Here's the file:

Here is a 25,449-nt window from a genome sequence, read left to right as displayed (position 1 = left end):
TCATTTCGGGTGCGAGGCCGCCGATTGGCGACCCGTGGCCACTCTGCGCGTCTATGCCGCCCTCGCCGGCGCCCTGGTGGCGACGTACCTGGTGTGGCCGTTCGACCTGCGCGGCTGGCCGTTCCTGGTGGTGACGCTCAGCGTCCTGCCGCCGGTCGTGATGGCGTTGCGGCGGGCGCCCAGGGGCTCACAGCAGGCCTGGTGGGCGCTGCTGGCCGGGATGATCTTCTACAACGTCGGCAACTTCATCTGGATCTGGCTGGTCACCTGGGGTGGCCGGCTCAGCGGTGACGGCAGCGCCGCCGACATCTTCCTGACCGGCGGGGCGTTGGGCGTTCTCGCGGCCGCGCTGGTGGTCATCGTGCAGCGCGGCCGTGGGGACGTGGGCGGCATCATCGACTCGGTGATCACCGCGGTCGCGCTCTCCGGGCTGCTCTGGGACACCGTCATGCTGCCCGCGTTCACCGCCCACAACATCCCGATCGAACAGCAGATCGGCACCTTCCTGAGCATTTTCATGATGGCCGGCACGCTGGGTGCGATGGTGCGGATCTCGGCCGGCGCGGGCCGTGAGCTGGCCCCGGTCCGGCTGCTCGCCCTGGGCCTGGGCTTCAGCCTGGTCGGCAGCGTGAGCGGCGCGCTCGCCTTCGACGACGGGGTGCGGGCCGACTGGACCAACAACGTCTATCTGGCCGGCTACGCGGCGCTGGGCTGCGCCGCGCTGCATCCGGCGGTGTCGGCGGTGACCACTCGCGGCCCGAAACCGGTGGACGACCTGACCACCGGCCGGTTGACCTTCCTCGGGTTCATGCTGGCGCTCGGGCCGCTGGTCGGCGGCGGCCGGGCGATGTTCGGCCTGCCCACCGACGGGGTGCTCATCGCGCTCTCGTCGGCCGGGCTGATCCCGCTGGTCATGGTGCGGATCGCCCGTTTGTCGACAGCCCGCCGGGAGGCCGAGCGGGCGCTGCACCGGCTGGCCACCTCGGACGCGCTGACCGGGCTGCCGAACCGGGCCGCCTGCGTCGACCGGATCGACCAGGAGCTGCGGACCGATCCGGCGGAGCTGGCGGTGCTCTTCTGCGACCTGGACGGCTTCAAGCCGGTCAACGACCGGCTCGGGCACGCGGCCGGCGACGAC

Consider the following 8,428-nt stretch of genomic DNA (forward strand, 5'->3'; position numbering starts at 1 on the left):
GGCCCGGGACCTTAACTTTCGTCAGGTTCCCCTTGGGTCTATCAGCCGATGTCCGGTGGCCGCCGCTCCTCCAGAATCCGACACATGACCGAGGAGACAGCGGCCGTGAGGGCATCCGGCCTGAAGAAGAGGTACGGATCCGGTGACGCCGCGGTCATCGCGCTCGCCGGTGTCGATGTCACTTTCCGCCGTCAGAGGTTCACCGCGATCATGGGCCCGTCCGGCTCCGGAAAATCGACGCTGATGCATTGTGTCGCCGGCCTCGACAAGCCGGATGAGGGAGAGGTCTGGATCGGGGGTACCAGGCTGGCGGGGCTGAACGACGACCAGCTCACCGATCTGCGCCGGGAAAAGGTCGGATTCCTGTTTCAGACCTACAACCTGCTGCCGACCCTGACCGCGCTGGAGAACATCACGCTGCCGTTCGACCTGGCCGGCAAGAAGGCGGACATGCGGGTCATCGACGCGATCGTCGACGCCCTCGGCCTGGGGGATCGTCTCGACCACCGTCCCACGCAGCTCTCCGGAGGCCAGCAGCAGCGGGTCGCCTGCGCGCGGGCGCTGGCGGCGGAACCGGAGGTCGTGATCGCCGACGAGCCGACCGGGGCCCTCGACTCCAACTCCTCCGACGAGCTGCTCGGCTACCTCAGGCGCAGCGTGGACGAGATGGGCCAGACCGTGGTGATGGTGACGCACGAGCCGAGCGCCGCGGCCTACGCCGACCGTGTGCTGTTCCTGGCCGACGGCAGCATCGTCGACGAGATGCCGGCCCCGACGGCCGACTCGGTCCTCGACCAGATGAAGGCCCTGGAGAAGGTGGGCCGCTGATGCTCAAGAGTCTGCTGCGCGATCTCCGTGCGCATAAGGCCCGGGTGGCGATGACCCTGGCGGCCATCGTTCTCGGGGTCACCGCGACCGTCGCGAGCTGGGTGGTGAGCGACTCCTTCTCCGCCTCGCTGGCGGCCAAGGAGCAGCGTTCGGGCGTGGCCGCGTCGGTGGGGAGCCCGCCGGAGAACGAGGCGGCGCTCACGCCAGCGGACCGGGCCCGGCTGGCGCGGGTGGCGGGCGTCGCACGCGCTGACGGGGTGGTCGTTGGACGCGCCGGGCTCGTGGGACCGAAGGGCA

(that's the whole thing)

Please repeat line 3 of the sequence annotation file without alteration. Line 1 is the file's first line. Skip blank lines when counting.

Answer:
Consider the following 8,428-nt stretch of genomic DNA (forward strand, 5'->3'; position numbering starts at 1 on the left):